Danville residents can expect increases in their taxes on real estate and their cars. Also, the lodging tax will go up and hotel-room customers can anticipate a $2-per-day room occupancy tax.
But one councilman opposes all of those changes and believes “Draconian cuts” — including job eliminations — could have been made to save taxpayers millions of dollars.
During a March 28 city council special budget work session, Madison Whittle called for officials to consider cutting 200 employees.
“Nobody wants to hear it, but [the city] has to start cutting employees,” Whittle said at the work session, adding it would save $10 million.
Danville City Council voted for the tax increases during its meeting Tuesday night and Whittle was the lone vote against all of them — except for the 10-cent bump in the personal property tax rate, which Vice Mayor Lee Vogler also opposed.
Councilman Adam Tomer was absent because of illness.
The city’s real estate tax rate will increase from 80 cents per $100 of assessed value to 84 cents and the personal property tax rate will go up from $3.50 per $100 of assessed value to $3.60.
Also, hotel and motel occupants will see a 1- percentage-point increase in the lodging tax from 7% to 8% and a new $2-per-day room occupancy tax.
During discussion of the real estate tax increase, councilmen said it was a tough decision but Danville needs the revenue for education.
Turning the school system around is important, Councilman Fred Shanks said, adding however he does not want the city to make a habit of raising taxes in the future.
“I’m seriously opposed to continuing the process of tax increases,” Shanks said, before voting to approve the increase.
Councilman Larry Campbell Jr. said, “Nobody wants to see tax increases. We have to invest in our community and our youth.”
“There’s no need in kicking the can down the road,” Councilman James Buckner said. “It’s a tough decision we all have to make. It’s a necessary evil. Sometimes, for the greater good for our city, we have to make the tough decisions.”
The city still has to operate and provide mandated services for its citizens, Councilman Sherman Saunders said. Attracting businesses to the city can help prevent or reduce tax increases, he added.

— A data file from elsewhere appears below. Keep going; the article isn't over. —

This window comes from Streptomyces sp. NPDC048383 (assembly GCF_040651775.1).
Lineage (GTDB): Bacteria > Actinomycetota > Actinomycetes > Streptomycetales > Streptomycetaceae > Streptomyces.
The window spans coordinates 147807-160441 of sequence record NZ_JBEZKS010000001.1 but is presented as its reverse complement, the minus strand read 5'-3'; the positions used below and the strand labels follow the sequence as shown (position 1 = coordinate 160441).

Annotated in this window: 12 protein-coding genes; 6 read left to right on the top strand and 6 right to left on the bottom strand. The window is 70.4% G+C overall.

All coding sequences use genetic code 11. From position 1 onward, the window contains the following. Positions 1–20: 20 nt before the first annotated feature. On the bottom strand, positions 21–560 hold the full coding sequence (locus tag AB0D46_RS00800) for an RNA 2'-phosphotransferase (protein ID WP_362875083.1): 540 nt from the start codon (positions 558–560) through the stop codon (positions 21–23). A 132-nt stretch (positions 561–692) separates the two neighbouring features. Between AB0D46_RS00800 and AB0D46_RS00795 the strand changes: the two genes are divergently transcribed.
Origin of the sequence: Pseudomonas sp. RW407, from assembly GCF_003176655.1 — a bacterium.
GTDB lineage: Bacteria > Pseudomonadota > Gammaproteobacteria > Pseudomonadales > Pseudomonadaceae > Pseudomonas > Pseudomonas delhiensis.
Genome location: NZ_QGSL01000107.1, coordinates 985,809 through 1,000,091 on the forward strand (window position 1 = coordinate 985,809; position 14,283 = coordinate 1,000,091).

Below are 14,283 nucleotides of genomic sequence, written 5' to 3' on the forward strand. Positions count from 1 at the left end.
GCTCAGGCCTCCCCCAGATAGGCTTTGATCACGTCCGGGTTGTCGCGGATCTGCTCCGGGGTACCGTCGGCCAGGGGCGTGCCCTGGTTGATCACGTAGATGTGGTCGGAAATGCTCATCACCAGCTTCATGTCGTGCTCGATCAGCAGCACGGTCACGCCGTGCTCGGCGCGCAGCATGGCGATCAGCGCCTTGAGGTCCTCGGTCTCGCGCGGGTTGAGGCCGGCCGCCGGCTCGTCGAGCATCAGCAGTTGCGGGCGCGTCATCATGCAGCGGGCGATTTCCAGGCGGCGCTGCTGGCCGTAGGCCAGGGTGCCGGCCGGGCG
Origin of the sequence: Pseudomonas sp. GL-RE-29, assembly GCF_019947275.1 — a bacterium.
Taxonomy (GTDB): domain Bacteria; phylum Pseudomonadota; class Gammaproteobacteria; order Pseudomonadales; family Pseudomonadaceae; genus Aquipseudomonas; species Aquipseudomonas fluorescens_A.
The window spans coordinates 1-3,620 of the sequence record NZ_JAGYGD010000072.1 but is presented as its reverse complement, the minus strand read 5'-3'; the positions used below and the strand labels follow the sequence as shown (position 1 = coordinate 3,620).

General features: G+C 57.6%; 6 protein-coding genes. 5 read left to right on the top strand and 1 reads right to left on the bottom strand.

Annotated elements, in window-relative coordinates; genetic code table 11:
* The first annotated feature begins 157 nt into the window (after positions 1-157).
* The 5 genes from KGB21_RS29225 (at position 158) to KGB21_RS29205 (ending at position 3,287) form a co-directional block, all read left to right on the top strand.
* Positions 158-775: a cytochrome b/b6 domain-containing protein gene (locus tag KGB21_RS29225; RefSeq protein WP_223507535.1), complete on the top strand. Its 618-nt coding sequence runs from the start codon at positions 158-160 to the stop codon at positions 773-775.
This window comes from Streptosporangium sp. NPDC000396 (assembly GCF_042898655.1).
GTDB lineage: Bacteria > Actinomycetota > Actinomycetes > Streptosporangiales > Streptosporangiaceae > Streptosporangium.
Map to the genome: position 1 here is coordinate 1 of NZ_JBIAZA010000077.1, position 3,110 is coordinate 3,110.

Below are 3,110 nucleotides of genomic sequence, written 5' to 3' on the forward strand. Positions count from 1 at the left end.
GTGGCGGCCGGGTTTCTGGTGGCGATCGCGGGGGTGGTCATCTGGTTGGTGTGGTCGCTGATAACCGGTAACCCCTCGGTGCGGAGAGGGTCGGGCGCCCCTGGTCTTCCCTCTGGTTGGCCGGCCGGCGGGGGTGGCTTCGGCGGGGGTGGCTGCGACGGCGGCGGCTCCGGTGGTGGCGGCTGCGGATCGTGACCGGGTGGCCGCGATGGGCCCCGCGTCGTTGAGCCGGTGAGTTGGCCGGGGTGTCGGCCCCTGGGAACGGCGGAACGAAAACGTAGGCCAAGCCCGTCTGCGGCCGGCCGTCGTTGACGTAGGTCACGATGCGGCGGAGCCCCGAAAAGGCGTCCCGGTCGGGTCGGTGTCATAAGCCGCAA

“Anytime we can bring businesses to our city, they pay taxes to our city, and our city citizens do not have to pay as much,” Saunders said.
Vogler pointed out the 4-cent increase is a compromise and “some of us believe there will be a serious increase in revenue coming” from more businesses bringing jobs the city.
Also, “we cannot have a strong city without a strong, thriving school system,” Vogler added.
The school system has weathered cuts in state funding over the last 10 to 15 years, he said. Even with the 4-cent increase, Danville is still on the low end of the scale compared to other cities, Vogler said.
“Without supporting our school system, we will not succeed as a city,” he said.
“Unless you’re talking about Draconian cuts, there was nothing else that could be done this year,” he added.
But that is exactly what Whittle wanted the city to consider. He is for the Draconian cuts, Whittle said during the meeting.
“Hopefully next year, we’ll find a new source of revenue,” he said.
During an interview after the meeting, Whittle said he was disappointed an informal straw poll among councilman was not taken during the March 28 budget work session.
The city has about 1,200 employees, not including constitutional officers or school system employees.
An 8 to 10% reduction in city staff and a reduction in the school system by 5% would bring about $10 million in savings, Whittle said.
In other matters, councilmen approved a rezoning request and a special use permit for indoor recreation for Famous 716 Foods and River City Kitchens at 750 Main St. in the former YWCA building.
The owners plan to open a restaurant, commercial kitchen and ax-throwing venue at the location.
Also, council approved a request from Driftwood LLC to rezone property at 201 Eastwood Drive from commercial to light industrial use. The rezoning allows for for manufacturing involving hemp processing.
Crane reports for the Register & Bee. Reach him at (434) 791-7987.